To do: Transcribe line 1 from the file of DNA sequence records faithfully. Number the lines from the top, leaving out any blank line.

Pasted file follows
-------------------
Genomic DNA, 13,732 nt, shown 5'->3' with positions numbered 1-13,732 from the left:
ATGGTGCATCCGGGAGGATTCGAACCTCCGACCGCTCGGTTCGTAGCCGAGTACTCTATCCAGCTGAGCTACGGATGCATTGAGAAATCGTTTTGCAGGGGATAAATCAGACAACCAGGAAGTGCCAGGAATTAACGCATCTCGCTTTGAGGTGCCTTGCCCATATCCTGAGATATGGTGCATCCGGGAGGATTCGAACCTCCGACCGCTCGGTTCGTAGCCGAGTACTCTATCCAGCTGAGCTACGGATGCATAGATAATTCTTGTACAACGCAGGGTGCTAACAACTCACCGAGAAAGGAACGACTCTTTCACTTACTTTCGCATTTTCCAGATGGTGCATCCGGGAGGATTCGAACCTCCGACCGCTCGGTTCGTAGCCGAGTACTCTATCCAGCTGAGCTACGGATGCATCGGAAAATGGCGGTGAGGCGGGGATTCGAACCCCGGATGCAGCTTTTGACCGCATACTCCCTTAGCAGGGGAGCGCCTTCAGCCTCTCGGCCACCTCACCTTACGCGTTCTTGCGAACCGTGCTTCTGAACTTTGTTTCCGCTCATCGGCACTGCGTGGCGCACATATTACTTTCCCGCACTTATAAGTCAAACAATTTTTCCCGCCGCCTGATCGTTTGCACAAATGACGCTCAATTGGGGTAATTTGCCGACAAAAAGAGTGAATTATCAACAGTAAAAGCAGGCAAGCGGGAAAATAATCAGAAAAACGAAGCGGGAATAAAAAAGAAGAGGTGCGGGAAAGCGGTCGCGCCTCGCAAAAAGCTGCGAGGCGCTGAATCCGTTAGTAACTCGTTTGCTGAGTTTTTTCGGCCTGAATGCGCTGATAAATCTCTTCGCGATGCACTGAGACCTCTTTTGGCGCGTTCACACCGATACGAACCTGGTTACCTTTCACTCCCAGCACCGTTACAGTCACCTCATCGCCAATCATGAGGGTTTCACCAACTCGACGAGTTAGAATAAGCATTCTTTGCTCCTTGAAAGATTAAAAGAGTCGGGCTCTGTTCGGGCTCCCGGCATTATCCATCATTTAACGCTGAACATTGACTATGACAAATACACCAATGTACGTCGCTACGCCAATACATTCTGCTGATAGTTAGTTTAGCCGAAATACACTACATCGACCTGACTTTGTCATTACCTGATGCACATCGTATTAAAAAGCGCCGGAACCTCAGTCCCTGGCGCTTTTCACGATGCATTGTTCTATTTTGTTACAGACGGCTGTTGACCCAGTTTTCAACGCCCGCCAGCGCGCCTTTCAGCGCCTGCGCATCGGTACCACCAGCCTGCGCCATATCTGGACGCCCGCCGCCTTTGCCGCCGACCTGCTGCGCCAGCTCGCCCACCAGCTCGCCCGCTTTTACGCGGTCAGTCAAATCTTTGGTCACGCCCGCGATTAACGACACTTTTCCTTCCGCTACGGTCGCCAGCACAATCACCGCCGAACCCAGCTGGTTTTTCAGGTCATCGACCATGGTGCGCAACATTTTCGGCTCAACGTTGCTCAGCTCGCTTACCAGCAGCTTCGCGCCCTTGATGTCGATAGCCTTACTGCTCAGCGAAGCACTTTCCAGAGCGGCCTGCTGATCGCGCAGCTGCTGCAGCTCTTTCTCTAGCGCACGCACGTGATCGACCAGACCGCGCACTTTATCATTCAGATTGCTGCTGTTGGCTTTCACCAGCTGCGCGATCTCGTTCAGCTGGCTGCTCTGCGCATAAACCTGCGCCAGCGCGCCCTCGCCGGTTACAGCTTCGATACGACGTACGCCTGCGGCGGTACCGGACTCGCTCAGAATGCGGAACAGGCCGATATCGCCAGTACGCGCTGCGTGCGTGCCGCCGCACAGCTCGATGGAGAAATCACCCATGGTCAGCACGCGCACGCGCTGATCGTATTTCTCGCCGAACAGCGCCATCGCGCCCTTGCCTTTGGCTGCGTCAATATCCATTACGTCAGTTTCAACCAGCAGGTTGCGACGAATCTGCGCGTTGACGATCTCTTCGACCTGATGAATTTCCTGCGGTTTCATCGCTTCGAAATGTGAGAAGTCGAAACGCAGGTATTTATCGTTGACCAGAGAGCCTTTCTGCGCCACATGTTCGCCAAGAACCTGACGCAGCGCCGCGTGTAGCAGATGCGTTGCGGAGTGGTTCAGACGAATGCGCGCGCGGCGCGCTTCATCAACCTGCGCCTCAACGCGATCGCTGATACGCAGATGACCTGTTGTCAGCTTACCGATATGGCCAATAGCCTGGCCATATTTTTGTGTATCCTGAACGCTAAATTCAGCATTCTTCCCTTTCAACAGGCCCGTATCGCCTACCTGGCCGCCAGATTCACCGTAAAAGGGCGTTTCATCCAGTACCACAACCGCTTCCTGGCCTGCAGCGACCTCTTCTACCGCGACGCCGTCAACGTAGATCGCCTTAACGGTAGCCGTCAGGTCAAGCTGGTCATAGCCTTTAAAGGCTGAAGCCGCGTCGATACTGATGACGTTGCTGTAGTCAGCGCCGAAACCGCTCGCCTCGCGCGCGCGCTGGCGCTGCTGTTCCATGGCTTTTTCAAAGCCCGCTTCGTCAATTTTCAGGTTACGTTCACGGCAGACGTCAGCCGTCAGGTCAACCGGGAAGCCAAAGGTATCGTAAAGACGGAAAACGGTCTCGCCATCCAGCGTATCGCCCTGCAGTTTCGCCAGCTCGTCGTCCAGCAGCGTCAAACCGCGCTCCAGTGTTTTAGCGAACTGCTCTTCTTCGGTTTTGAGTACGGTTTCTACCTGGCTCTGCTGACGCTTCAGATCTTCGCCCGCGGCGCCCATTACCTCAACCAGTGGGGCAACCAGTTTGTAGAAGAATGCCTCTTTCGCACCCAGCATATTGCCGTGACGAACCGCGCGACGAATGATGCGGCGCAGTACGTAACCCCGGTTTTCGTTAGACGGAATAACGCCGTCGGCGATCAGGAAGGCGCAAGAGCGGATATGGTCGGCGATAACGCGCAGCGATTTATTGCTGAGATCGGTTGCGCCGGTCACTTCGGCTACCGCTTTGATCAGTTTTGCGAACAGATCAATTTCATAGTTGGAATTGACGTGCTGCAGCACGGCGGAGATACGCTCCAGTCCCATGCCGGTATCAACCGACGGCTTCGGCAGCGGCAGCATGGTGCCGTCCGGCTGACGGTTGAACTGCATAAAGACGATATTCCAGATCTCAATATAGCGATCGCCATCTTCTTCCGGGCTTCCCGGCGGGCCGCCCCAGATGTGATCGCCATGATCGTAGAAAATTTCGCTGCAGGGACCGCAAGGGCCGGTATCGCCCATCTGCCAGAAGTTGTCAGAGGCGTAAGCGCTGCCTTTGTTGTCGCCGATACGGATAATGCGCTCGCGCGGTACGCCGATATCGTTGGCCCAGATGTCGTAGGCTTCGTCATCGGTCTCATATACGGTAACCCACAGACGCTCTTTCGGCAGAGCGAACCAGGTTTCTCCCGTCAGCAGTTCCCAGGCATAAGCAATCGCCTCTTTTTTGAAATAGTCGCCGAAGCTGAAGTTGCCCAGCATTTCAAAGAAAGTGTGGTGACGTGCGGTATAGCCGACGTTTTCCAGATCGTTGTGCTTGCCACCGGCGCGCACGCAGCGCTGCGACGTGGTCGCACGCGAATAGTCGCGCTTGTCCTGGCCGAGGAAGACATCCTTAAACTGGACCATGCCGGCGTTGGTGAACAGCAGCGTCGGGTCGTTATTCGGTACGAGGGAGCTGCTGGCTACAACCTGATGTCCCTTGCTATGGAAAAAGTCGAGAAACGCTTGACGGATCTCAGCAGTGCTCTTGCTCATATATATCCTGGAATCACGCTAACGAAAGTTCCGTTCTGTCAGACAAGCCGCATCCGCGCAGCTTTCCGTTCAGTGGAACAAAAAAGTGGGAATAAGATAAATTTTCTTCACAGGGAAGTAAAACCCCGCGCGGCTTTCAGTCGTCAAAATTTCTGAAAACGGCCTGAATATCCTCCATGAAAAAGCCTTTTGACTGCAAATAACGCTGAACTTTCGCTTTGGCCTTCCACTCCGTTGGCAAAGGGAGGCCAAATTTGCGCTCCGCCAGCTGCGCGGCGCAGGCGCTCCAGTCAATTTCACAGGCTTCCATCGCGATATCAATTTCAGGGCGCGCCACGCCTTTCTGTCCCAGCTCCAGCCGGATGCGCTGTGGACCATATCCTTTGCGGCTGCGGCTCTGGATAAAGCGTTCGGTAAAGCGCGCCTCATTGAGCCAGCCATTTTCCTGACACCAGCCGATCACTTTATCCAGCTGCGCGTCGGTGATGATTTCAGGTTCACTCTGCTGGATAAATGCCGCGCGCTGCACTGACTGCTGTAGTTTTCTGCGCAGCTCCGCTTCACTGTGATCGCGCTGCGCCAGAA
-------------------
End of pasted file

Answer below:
Genomic DNA, 13,732 nt, shown 5'->3' with positions numbered 1-13,732 from the left: